Good Willsmith: The Honeymoon Workbook (Umor Rex Records)

A marching drum for androids of the recession, alternatively a Casio keyboard having a mental breakdown

Released May 24th, 2014 via Umor Rex Records / By Ian Stanley
Good Willsmith: The Honeymoon Workbook (Umor Rex Records) At its finest Good Willsmith’s The Honeymoon Workbook is a marching drum for Generation Y’s unemployed and employed in dead end jobs to rise up to. But when not so good it is a Casio keyboard having a mental breakdown and vomming out its circuit board.

The Honeymoon Workbook’s hammering, industrially-charged grindings channel sounds of heavy machinery and most of the time feel one step away from a harrowing encore command of ‘Once more…with screaming’, if you can imagine such a thing. The intentionally clear sample of, “you’ll always be unemployed” and android-like wailing which ring through on ‘& my body to breath’ pushes a vibe which continues on the remainder of the album.
Every sound and word is an industrial drone, effects are screwed in and there are great track names. For example, ‘If anything happens to me my password is Lady Lass’, marvellous.

On that particular track, howling sounds sear through industrial grindings and sonic samples. It’s a rushing on the ears as if rising from a pit of heavy manufacturing. Eventually, a sampled preacher’s voice arrives to deliver up and lead the hollering. Future concepts and stories are constantly hammered around.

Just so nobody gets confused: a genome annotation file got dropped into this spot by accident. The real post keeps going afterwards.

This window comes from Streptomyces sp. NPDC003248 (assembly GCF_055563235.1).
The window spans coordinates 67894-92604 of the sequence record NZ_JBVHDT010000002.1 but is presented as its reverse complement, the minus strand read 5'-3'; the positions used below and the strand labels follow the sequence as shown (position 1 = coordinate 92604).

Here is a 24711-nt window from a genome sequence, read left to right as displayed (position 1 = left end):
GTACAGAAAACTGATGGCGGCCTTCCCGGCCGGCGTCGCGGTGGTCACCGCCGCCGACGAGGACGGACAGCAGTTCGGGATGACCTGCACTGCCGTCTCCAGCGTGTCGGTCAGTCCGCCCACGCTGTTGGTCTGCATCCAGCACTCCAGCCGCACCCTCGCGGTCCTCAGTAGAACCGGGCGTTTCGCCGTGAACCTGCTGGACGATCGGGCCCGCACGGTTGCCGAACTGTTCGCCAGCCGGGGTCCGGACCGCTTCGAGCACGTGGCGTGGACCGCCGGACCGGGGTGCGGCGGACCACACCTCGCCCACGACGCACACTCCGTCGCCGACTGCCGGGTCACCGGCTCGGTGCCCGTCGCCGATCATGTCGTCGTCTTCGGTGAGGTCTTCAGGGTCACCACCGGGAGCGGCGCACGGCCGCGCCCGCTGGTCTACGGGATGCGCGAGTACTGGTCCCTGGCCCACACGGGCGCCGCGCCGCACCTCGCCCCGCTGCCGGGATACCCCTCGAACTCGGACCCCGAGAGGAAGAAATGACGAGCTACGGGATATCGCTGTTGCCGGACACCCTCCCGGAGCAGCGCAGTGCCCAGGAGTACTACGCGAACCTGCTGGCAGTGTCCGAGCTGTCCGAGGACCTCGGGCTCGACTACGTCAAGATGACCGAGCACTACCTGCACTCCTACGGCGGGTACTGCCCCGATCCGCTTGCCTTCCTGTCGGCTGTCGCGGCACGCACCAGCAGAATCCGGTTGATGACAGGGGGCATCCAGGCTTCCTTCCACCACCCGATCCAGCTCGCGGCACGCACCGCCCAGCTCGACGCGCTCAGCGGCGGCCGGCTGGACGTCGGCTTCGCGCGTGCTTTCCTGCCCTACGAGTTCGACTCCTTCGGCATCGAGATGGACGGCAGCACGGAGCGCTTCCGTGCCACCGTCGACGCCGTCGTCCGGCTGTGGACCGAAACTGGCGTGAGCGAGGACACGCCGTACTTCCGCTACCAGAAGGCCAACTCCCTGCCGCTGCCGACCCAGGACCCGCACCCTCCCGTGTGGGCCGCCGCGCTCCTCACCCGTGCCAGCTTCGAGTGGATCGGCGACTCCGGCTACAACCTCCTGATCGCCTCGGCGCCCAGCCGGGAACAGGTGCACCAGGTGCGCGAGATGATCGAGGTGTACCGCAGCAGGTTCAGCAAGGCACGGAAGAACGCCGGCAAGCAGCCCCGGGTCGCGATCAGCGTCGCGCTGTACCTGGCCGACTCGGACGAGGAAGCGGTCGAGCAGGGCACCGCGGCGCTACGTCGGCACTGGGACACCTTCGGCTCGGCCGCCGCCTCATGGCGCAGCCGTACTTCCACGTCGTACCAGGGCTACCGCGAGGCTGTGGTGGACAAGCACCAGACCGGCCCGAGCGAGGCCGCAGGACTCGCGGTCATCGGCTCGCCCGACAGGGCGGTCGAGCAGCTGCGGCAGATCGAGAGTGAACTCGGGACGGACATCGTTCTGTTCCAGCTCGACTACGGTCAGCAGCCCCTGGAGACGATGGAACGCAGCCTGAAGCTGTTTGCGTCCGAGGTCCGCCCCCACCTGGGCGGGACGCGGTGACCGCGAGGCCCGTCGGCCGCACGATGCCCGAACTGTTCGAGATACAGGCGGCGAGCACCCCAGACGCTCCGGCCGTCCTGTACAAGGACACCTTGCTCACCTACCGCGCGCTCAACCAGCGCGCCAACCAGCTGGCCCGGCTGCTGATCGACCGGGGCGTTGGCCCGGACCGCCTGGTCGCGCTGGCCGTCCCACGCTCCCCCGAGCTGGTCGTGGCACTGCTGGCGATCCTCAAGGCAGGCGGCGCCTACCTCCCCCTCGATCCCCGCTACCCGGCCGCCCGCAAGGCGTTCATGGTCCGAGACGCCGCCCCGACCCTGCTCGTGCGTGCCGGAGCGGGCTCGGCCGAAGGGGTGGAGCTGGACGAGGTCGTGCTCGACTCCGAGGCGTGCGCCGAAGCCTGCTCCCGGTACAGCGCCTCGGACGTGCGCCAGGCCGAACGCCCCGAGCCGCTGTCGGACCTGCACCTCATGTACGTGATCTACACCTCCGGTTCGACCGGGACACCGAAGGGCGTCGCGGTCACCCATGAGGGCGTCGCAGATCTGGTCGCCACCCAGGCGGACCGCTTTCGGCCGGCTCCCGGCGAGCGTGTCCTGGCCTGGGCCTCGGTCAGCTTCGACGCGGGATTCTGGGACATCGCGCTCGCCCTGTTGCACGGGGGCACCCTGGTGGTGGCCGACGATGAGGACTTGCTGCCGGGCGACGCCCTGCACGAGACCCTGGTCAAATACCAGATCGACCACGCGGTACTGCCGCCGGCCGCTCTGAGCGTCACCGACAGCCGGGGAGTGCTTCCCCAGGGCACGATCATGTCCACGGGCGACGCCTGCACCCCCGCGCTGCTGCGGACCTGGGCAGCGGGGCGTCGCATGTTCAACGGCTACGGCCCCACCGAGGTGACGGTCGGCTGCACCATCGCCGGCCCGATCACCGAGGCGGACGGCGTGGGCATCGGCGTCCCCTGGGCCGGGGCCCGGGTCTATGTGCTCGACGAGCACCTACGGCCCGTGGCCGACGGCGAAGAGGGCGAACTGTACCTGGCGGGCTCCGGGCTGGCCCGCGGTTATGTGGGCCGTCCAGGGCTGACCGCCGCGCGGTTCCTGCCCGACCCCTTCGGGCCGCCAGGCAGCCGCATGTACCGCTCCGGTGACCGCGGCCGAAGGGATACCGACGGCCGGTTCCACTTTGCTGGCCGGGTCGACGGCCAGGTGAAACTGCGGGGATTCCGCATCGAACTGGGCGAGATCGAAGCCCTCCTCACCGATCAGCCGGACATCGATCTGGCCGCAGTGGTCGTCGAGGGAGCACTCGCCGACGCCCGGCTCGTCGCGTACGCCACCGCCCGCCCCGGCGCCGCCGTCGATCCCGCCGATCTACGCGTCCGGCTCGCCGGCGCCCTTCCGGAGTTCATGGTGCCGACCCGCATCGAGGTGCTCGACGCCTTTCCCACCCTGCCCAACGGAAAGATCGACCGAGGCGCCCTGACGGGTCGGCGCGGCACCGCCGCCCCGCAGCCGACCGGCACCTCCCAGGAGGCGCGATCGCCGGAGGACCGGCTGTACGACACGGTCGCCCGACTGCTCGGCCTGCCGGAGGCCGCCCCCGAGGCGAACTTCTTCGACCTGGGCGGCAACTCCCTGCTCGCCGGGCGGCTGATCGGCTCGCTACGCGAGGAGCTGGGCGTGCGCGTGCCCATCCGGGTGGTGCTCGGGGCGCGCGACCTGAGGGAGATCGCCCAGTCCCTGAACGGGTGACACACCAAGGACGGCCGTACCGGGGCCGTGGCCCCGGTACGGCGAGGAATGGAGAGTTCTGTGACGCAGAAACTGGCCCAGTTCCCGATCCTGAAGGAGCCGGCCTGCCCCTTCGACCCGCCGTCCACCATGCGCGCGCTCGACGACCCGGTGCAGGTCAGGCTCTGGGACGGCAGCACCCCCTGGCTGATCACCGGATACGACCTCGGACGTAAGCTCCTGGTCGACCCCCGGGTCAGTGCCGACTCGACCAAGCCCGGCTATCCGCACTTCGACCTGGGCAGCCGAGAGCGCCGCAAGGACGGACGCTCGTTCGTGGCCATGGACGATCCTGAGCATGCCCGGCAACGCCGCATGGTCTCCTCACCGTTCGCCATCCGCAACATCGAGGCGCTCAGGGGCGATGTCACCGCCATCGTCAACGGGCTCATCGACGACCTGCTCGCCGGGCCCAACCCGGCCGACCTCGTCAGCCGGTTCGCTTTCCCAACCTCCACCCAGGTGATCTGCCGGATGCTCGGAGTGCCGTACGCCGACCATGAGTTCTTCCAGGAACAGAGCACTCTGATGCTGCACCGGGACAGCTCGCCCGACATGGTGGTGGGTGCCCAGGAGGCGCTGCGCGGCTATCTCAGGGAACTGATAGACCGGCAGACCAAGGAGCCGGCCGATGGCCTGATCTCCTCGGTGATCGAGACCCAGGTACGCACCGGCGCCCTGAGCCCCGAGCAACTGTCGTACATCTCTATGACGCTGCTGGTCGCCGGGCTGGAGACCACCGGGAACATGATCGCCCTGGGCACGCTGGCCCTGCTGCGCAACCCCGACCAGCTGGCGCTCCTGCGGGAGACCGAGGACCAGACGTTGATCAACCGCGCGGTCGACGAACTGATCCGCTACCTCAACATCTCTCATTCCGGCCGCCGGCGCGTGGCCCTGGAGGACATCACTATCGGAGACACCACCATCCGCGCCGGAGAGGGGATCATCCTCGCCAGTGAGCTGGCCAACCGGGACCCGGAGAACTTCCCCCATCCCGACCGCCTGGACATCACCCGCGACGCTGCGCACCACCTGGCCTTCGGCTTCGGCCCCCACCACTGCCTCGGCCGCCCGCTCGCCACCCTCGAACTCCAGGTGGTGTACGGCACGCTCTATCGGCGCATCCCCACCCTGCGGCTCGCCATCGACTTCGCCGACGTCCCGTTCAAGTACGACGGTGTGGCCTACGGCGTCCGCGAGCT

This seven song album is full to bursting with ideas and an ambition to tell a story across its 41 or so minutes. However, some ideas aren’t delivered as well as they could be, or tracks are excessively overloaded with sounds and ideas. That’s when the image of the Casio keyboard having mental breakdown kicks in. It ends up being industrial, but losing direction. And when that happens the album stumbles into largely forgettable territory.

The Honeymoon Workbook reads like a piece of conceptual art or an angry dystopian political novel. It needs time and dedication to digest – which fans of digital and ambient music expect, as it does have some very clever moments if you’re willing to wait.